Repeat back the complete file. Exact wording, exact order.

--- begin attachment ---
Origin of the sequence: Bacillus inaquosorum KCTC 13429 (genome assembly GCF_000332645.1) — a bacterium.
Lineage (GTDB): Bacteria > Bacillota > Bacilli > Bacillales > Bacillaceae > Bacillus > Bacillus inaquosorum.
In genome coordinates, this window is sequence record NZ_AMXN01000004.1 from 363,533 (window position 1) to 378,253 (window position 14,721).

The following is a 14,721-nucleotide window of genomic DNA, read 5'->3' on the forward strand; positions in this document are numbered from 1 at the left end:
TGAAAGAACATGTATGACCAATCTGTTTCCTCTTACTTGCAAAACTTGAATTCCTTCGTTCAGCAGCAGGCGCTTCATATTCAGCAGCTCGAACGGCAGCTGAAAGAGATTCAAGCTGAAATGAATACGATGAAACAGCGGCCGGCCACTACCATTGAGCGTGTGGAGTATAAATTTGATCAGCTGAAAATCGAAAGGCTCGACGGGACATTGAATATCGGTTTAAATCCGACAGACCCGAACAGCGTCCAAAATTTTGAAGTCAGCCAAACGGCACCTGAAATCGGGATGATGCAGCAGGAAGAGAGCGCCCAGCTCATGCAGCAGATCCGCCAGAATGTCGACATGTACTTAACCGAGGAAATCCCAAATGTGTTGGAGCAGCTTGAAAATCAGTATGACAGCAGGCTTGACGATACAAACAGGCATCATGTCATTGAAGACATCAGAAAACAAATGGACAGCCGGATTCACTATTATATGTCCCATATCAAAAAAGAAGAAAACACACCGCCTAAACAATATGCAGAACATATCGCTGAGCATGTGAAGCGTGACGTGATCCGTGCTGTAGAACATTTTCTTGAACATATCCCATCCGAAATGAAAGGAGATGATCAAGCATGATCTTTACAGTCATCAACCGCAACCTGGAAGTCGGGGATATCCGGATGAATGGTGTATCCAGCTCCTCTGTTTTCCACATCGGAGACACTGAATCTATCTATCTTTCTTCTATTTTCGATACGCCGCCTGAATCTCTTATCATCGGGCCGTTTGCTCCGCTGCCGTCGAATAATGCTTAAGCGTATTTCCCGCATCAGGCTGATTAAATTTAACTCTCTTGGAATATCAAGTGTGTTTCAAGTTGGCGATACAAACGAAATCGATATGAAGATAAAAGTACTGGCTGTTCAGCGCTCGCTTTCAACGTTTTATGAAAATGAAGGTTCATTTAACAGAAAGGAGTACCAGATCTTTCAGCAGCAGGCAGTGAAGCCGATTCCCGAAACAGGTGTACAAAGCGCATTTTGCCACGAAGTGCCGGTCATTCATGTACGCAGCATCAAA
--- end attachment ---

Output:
Origin of the sequence: Bacillus inaquosorum KCTC 13429 (genome assembly GCF_000332645.1) — a bacterium.
Lineage (GTDB): Bacteria > Bacillota > Bacilli > Bacillales > Bacillaceae > Bacillus > Bacillus inaquosorum.
In genome coordinates, this window is sequence record NZ_AMXN01000004.1 from 363,533 (window position 1) to 378,253 (window position 14,721).

The following is a 14,721-nucleotide window of genomic DNA, read 5'->3' on the forward strand; positions in this document are numbered from 1 at the left end:
TGAAAGAACATGTATGACCAATCTGTTTCCTCTTACTTGCAAAACTTGAATTCCTTCGTTCAGCAGCAGGCGCTTCATATTCAGCAGCTCGAACGGCAGCTGAAAGAGATTCAAGCTGAAATGAATACGATGAAACAGCGGCCGGCCACTACCATTGAGCGTGTGGAGTATAAATTTGATCAGCTGAAAATCGAAAGGCTCGACGGGACATTGAATATCGGTTTAAATCCGACAGACCCGAACAGCGTCCAAAATTTTGAAGTCAGCCAAACGGCACCTGAAATCGGGATGATGCAGCAGGAAGAGAGCGCCCAGCTCATGCAGCAGATCCGCCAGAATGTCGACATGTACTTAACCGAGGAAATCCCAAATGTGTTGGAGCAGCTTGAAAATCAGTATGACAGCAGGCTTGACGATACAAACAGGCATCATGTCATTGAAGACATCAGAAAACAAATGGACAGCCGGATTCACTATTATATGTCCCATATCAAAAAAGAAGAAAACACACCGCCTAAACAATATGCAGAACATATCGCTGAGCATGTGAAGCGTGACGTGATCCGTGCTGTAGAACATTTTCTTGAACATATCCCATCCGAAATGAAAGGAGATGATCAAGCATGATCTTTACAGTCATCAACCGCAACCTGGAAGTCGGGGATATCCGGATGAATGGTGTATCCAGCTCCTCTGTTTTCCACATCGGAGACACTGAATCTATCTATCTTTCTTCTATTTTCGATACGCCGCCTGAATCTCTTATCATCGGGCCGTTTGCTCCGCTGCCGTCGAATAATGCTTAAGCGTATTTCCCGCATCAGGCTGATTAAATTTAACTCTCTTGGAATATCAAGTGTGTTTCAAGTTGGCGATACAAACGAAATCGATATGAAGATAAAAGTACTGGCTGTTCAGCGCTCGCTTTCAACGTTTTATGAAAATGAAGGTTCATTTAACAGAAAGGAGTACCAGATCTTTCAGCAGCAGGCAGTGAAGCCGATTCCCGAAACAGGTGTACAAAGCGCATTTTGCCACGAAGTGCCGGTCATTCATGTACGCAGCATCAAA